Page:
Avoid hard foods: Chewing on hard candy, nuts, or other crunchy foods can strain your jaw muscles. Opt for softer foods in the evening.
Magnesium intake: Some studies suggest a link between magnesium deficiency and bruxism. Include magnesium-rich foods in your diet like leafy greens, nuts, seeds, and whole grains. Consult a doctor before taking magnesium supplements.

Relaxation Techniques for the Jaw:

A warm compress or ice pack: Applying a warm compress on your jaw muscles before bed can promote relaxation. Alternatively, a cold compress can help reduce pain or inflammation if you’re already experiencing jaw discomfort.
Mouth exercises: Certain jaw exercises can help strengthen and stretch the muscles involved in chewing, potentially reducing tension and teeth grinding.

Sleep Hygiene Practices:

Regular sleep schedule: Going to bed and waking up at consistent times helps regulate your sleep cycle and may reduce teeth grinding.
Create a relaxing bedtime routine: Wind down before bed with calming activities like reading or listening to calming music. Avoid screen time for at least an hour before sleep.
Supportive pillow: A comfortable pillow that properly supports your head and neck can improve sleep quality and potentially reduce teeth grinding.

How to Stop Grinding Teeth?

Treatment for awake bruxism is simple:

  • Remind yourself from time to time to stop clenching your teeth.
  • Ask people to notify you if they see you grinding your teeth.
  • Learn to manage your stress, anger, depression, or any other triggers leading to teeth clenching.
  • Avoid smoking, and consuming alcohol or drugs.
  • Change your diet if foods trigger teeth clenching.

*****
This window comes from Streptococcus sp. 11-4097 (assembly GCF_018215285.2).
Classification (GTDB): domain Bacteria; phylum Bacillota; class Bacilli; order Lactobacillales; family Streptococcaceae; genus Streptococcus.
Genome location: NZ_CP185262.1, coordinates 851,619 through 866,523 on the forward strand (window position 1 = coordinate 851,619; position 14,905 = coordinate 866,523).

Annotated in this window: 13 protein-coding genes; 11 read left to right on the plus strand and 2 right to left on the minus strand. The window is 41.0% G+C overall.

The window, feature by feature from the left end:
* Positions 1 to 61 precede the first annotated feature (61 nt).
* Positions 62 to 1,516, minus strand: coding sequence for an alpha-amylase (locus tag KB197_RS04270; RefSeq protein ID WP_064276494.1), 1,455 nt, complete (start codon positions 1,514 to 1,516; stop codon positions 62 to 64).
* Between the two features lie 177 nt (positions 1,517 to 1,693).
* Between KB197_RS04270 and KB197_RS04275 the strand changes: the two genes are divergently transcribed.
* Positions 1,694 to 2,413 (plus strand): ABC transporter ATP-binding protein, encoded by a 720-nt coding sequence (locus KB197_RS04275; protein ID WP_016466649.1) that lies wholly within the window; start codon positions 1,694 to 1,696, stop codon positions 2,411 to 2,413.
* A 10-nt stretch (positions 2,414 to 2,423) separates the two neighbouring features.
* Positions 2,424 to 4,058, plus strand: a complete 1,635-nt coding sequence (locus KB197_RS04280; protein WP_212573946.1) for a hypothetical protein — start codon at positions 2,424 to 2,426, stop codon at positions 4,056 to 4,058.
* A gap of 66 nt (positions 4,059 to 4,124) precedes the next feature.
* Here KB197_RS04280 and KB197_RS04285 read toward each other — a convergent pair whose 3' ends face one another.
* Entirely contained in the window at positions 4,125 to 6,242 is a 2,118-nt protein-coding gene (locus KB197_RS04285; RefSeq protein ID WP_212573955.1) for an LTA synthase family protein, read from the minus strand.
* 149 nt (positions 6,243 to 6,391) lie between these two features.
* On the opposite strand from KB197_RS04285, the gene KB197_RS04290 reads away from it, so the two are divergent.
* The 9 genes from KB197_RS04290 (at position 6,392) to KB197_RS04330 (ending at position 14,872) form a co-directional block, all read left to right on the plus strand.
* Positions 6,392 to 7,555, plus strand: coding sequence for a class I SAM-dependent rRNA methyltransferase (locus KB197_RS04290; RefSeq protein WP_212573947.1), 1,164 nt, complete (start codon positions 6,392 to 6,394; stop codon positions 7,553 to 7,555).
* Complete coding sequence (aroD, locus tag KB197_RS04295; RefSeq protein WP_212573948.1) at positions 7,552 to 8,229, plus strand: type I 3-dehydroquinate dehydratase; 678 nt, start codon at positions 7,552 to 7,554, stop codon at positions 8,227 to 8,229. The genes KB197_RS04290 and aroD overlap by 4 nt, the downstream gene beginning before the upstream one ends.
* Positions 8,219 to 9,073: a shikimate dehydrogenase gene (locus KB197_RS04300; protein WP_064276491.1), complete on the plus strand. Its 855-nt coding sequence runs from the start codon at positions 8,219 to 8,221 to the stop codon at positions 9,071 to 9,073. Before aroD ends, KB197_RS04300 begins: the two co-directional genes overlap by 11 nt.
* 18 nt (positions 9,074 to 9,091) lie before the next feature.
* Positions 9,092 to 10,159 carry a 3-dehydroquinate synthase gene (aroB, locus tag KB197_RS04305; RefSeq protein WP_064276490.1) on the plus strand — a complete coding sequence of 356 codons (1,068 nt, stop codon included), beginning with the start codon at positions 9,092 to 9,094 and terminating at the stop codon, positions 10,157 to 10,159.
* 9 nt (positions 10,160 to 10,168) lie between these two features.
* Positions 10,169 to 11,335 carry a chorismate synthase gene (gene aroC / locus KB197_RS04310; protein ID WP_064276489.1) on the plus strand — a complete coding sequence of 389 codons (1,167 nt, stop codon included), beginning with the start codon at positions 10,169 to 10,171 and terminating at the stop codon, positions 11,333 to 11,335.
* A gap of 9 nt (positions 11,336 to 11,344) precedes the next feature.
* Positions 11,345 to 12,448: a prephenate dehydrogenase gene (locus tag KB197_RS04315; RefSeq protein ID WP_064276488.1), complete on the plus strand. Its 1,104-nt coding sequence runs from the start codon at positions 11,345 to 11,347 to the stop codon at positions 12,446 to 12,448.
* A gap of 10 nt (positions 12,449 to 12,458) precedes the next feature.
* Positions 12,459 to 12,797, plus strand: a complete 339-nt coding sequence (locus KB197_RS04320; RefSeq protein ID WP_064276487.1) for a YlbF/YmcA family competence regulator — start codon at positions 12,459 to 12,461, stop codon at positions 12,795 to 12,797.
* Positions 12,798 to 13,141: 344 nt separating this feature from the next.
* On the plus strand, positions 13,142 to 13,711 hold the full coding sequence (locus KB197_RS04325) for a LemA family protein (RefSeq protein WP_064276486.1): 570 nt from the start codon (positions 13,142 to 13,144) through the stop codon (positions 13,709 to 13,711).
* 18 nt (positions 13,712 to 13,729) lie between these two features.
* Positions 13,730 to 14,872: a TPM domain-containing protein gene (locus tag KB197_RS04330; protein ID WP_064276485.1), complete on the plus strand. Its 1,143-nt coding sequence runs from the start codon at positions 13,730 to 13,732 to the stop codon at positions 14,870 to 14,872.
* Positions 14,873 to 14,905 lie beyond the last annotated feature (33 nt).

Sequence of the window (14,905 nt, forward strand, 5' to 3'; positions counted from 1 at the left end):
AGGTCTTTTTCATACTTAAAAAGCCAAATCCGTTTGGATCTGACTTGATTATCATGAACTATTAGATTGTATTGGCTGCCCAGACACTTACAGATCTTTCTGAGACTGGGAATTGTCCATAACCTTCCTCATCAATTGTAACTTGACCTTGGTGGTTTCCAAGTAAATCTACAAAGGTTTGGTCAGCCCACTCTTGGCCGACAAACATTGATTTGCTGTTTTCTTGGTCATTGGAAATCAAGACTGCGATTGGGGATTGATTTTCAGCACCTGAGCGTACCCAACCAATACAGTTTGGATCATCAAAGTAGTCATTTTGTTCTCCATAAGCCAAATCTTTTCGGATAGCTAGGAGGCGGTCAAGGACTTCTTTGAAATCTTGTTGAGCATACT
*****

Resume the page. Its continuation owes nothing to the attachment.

Treatment for sleep bruxism is tricky because people are usually unaware of the condition until the damage is done. Here are a few tips you could follow if you suspect sleep teeth grinding:

  • Wear bite splints or night guards to sleep.
  • Exercise, meditate, or do yoga to relax.
  • Avoid consuming alcohol, drugs, or smoking right before bed.
  • Create a healthy sleep cycle.
  • Massage facial muscles, neck, and shoulders before going to bed.

If nothing works, get professional help immediately. Doctors usually prescribe muscle relaxants, sleeping pills, or any other medication to prevent bruxism. They can also insist you lay off or swap medications if they suspect bruxism as a side effect.

The bottom line is there is no permanent cure for bruxism. Treatments are only for reducing the pain and further complications.

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Ashley completed her degree with nutrition as her major. She loves sharing her knowledge with others and playing with words. After struggling for almost a year to find a job that could make her feel lively, she ended up as a freelance writer. Ashley writes health-related blogs and articles. She makes sure that her works always stand unique and are useful for everyone. Ashley is also a YouTuber who shares health-related videos. She knows the value of the right information and how it can be beneficial to others. Therefore, her only motto is to provide accurate information. If Ashley sounds like that neighbor who you can ask for health tips, take a look at her works.